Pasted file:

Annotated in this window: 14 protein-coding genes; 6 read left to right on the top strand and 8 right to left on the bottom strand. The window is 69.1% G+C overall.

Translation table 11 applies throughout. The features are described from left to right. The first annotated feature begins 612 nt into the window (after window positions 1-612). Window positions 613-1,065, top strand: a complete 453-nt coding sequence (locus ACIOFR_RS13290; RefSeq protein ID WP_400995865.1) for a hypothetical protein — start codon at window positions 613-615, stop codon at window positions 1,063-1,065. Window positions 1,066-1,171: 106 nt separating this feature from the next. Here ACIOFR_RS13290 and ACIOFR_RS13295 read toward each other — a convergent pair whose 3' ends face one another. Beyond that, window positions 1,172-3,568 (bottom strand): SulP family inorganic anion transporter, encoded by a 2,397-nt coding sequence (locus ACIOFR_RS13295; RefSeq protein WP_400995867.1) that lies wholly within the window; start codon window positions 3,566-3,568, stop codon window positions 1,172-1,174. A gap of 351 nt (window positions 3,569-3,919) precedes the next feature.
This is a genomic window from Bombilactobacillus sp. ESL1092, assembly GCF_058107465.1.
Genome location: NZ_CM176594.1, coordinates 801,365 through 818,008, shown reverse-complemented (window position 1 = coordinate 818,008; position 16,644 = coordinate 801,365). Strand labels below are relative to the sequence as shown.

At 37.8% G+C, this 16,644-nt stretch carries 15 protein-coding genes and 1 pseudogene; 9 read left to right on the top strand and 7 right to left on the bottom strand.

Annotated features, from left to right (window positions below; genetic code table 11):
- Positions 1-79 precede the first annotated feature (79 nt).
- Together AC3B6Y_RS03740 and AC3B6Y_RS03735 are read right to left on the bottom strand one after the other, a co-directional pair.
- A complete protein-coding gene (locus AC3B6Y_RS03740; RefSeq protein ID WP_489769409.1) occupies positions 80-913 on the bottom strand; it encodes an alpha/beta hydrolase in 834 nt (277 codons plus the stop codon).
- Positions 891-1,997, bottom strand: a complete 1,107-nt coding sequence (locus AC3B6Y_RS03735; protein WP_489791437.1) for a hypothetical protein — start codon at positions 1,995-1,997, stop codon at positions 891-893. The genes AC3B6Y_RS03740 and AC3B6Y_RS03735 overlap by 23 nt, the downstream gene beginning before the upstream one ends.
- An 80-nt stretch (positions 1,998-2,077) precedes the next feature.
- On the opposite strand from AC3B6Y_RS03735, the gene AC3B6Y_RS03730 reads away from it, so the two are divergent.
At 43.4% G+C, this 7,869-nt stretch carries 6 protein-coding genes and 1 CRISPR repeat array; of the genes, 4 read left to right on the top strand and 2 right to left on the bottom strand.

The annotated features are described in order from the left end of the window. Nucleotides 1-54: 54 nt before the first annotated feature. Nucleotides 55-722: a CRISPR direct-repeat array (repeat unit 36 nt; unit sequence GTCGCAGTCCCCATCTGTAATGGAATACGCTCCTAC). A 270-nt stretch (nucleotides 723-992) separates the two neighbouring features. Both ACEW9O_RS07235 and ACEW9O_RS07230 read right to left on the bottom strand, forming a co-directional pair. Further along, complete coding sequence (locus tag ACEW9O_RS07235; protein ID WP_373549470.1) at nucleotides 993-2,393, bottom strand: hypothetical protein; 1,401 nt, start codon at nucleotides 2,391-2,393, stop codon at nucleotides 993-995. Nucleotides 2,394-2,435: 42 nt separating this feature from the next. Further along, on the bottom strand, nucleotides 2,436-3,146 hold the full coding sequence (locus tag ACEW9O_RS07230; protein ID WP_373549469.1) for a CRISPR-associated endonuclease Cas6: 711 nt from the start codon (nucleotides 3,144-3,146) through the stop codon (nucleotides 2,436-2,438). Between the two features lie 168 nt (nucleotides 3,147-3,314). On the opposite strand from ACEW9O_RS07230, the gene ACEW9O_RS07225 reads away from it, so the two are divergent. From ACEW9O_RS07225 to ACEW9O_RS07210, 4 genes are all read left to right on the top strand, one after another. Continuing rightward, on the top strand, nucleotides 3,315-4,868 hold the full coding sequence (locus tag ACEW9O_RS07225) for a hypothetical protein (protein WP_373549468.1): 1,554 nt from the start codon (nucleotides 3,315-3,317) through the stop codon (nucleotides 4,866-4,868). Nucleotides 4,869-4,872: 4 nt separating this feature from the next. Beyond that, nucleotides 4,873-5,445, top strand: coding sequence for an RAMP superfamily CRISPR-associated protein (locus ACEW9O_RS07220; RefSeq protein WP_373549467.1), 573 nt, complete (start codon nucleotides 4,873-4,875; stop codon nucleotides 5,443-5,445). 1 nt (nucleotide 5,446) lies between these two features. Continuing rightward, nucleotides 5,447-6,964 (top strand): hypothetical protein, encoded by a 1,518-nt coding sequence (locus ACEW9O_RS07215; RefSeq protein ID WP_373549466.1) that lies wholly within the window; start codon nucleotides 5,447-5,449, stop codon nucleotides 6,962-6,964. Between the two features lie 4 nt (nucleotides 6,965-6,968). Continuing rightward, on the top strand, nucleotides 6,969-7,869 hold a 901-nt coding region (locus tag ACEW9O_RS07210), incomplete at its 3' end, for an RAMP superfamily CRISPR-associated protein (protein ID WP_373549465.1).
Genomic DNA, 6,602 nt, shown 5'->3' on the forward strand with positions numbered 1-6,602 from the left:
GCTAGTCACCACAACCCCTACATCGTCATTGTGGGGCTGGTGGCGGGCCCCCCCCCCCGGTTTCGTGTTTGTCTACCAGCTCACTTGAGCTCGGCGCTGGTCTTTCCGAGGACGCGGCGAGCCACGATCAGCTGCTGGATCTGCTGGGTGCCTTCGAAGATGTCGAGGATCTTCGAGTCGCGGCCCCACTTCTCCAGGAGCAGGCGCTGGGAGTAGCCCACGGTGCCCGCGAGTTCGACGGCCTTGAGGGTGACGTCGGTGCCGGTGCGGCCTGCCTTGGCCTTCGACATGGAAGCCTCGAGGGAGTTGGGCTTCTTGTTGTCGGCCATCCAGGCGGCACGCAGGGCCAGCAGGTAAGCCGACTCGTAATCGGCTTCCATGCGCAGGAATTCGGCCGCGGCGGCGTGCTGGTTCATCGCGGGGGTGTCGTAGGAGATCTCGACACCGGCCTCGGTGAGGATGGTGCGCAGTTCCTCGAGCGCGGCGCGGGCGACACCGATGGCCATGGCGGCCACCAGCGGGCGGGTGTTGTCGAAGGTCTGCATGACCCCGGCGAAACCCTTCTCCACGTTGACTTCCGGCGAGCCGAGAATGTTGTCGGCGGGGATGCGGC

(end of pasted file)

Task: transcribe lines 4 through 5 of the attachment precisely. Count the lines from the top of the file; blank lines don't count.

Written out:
Genome location: NZ_CM176594.1, coordinates 801,365 through 818,008, shown reverse-complemented (window position 1 = coordinate 818,008; position 16,644 = coordinate 801,365). Strand labels below are relative to the sequence as shown.

At 37.8% G+C, this 16,644-nt stretch carries 15 protein-coding genes and 1 pseudogene; 9 read left to right on the top strand and 7 right to left on the bottom strand.